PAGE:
Failure Fixed Disk

I have a Maxtor drive which has failed (Error is "Failure Fixed Disk").  The BIOS is unable to recognize the HDD.  I have tried various solutions to try to correct this, but each of these has failed.  (E.g., put in the freezer, swap logic boards with a good drive).  The data on the drive is fairly important.  I would appreciate a recommendation (based on personal experience) of a data recovery company.  I would also welcome any additional suggestions of what I could try to get the HDD recognized by the BIOS.
d_j_wAsked:
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Lee W, MVPTechnology and Business Process AdvisorCommented:
Put it in a freezer - I've never heard that and would tend think that was a bad idea.  That aside, ontrack.com has data recovery services and I've heard of people getting identical drives and replacing the logic boards on it.  As long as the drive isn't clicking, this MIGHT work - but after being in the freezer, I wonder if anything will work now.
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d_j_wAuthor Commented:
The drive continues to spin up fine after being in the freezer.  My understanding of the error based on the BIOS error codes is that the 0th cylinder is inaccessible.  I am not exactly certain as to what that means, but it seems that the fix is related to the firmware.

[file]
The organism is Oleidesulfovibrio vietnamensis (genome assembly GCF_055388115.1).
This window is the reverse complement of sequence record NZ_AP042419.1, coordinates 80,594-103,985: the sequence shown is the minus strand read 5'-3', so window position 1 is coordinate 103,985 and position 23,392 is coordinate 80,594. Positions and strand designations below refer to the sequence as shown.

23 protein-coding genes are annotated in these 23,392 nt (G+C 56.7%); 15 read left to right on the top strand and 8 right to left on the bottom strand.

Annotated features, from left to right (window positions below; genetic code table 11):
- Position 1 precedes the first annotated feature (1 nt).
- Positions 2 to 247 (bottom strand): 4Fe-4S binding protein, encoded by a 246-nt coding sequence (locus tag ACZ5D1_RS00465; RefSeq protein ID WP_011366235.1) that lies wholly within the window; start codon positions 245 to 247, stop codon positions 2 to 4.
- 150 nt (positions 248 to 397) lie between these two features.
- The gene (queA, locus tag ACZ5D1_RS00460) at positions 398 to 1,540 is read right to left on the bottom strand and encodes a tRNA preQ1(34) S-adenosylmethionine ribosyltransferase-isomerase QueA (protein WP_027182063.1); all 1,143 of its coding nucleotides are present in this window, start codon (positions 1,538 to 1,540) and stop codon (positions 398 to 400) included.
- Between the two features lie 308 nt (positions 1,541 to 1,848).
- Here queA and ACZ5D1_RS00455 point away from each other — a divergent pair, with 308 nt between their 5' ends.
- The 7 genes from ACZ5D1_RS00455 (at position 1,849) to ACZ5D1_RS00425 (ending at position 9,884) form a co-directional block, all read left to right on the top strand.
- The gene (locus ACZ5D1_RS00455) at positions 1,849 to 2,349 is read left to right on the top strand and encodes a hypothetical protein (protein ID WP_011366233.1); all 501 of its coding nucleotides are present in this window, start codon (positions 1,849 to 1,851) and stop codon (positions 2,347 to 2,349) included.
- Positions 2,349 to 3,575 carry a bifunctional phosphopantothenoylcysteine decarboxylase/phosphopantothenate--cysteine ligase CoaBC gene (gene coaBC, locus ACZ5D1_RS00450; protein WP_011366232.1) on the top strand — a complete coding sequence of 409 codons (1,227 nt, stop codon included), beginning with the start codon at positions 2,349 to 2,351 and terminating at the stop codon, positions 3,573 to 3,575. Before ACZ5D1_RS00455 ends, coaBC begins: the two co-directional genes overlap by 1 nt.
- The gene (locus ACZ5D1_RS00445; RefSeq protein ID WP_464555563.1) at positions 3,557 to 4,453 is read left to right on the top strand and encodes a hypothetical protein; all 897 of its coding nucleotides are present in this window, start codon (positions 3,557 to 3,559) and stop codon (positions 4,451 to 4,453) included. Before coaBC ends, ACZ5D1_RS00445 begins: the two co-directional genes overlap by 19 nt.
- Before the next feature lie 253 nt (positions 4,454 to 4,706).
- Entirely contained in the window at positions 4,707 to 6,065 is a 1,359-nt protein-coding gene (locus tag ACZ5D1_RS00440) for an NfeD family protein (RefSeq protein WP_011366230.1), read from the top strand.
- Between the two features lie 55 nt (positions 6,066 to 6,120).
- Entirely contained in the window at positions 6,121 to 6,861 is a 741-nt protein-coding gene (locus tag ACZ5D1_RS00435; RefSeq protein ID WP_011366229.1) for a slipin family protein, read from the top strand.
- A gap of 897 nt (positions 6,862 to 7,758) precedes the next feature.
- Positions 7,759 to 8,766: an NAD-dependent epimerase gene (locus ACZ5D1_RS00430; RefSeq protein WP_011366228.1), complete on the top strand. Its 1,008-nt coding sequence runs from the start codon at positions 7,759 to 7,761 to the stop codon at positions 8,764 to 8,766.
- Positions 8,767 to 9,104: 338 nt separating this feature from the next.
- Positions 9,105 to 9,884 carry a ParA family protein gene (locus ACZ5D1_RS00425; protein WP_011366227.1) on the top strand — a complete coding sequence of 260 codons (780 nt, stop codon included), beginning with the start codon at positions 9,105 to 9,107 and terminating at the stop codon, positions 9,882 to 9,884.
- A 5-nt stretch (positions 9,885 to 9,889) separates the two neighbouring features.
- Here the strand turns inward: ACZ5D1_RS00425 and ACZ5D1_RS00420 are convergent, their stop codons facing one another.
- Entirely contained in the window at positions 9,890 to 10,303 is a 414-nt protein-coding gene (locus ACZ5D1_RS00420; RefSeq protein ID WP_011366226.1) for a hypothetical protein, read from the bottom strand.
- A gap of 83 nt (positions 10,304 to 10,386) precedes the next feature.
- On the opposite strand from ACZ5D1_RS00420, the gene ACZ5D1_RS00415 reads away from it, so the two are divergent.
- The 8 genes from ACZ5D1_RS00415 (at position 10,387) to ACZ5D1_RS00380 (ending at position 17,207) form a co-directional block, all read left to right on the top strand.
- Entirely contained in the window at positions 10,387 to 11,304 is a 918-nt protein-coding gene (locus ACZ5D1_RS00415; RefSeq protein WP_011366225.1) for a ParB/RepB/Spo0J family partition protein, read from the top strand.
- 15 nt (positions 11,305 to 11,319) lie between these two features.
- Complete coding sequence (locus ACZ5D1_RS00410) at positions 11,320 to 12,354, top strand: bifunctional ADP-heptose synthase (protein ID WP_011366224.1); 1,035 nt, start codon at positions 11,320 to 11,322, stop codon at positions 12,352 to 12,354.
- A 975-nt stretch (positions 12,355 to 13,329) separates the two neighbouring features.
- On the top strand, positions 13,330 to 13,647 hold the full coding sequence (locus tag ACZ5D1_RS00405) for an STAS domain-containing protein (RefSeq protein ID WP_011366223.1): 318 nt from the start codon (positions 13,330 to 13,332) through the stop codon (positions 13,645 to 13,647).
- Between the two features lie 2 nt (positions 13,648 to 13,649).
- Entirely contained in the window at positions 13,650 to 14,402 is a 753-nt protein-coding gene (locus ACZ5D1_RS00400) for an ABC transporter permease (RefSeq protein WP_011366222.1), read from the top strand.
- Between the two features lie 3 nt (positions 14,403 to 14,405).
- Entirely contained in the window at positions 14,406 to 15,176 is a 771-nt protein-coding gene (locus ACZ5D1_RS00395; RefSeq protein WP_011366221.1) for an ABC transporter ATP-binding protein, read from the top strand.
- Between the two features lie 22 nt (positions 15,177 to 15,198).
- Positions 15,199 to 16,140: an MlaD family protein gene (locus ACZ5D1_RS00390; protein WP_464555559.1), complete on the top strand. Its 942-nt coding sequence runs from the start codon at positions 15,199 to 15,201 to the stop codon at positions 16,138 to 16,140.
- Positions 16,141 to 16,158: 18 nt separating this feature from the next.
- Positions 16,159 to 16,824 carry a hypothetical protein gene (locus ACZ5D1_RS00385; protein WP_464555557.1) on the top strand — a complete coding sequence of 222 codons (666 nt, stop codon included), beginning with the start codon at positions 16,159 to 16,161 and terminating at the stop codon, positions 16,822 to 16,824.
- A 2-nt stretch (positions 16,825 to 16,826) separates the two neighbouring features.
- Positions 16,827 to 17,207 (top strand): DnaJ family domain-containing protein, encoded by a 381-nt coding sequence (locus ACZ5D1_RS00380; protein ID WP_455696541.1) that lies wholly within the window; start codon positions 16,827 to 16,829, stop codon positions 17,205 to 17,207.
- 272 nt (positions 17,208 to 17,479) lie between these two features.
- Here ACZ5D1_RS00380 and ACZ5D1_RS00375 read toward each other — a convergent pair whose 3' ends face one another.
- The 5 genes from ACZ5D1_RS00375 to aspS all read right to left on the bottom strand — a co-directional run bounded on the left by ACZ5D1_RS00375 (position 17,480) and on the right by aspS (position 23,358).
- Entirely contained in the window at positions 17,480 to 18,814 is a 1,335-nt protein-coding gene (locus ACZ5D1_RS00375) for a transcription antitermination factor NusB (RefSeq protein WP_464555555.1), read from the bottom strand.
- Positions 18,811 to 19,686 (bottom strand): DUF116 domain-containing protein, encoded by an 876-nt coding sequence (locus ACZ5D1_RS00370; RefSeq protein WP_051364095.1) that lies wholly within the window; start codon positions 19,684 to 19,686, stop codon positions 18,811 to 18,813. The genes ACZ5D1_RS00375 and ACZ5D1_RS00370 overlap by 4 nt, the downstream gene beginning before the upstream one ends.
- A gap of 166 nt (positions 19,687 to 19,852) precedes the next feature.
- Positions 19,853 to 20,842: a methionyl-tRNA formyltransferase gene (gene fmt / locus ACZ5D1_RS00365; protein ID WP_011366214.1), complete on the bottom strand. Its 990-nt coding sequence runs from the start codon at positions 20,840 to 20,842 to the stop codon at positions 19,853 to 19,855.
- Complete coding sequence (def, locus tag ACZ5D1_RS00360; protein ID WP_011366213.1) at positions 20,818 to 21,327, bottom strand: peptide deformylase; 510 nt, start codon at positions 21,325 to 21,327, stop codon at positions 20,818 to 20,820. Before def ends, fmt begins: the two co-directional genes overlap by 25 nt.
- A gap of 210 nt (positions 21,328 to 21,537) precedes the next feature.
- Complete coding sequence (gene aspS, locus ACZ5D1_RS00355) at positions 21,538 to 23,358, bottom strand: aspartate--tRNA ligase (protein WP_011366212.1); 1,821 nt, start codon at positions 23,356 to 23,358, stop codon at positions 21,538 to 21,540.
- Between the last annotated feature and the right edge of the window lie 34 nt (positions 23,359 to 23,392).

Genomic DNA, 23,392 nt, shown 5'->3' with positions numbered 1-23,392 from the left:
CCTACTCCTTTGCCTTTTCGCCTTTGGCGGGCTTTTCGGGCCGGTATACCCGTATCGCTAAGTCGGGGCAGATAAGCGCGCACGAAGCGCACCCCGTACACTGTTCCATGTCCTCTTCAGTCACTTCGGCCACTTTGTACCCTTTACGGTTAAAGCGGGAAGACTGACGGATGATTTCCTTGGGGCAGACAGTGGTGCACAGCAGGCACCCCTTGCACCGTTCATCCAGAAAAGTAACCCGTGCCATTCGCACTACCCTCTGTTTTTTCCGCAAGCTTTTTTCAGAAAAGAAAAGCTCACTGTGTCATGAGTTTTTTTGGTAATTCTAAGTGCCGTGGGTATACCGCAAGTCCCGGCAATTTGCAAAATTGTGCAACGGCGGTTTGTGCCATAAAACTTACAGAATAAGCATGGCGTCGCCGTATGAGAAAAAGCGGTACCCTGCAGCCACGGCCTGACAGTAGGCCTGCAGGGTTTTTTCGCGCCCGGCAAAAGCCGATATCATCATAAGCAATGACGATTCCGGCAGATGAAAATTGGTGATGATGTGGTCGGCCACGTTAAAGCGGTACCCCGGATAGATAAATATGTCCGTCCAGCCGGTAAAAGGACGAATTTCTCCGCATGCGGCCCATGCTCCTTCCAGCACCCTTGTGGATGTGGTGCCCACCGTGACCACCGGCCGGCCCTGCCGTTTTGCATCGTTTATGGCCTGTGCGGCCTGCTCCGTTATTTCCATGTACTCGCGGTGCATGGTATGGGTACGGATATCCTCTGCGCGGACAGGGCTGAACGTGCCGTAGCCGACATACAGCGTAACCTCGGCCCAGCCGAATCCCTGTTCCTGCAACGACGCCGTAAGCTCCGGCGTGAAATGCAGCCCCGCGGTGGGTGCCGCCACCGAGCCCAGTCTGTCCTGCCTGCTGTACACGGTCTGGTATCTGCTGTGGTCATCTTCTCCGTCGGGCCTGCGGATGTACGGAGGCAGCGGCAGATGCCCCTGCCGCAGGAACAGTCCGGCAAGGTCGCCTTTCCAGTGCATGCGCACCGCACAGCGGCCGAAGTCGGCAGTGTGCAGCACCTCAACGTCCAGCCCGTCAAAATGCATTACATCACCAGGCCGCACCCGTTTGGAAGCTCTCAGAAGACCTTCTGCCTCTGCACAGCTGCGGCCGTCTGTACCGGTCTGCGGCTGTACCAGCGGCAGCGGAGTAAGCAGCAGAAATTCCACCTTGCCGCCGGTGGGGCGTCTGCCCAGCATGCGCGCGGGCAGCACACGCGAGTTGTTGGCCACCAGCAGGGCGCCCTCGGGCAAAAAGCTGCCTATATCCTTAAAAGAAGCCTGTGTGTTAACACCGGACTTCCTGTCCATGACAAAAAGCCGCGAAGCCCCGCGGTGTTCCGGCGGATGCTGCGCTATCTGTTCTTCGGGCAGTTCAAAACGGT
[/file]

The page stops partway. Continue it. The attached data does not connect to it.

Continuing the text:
(For a testimonial on replacing the logic board, check out: http://www.deadharddrive.com/.  Also, look at http://www.deadharddrive.com/stories.html which includes a successful freezer recovery.)

I have actually talked to Ontrack.  The minimum cost seems to be $800 ($100 to just look at it, and a price to fix it that ranges from $700 to $2300).  I have to think that there is a less expensive price offered by another company who is reputable.

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CallandorCommented:
It costs money to maintain a clean room, which is necessary in order to handle hard disks without further damaging them.  Then you add on the specialized equipment to operate your platters without the hard drive motor or heads, and it can be pretty expensive.
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AwesomeMachineCommented:
Vogon http://www.vogon.co.uk/ may be the best bet.  There is one other hope.  Try BXDR by Sanderson Forensics and try to adjust the size of the disk back to it's full size.  I have seen where a drive's size is so small that the BIOS won't recognize it.  If BXDR doesn't recognize it, you have to send it somewhere.  If you need to know how many sectors are on a disk it is 512 bytes per sector.  Winhex might also recognize the drive.
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d_j_wAuthor Commented:
Does anyone have any experience with www.databe.com?  I came across this Canadian company, but I am not able to find any other information about this company outside of its own site.
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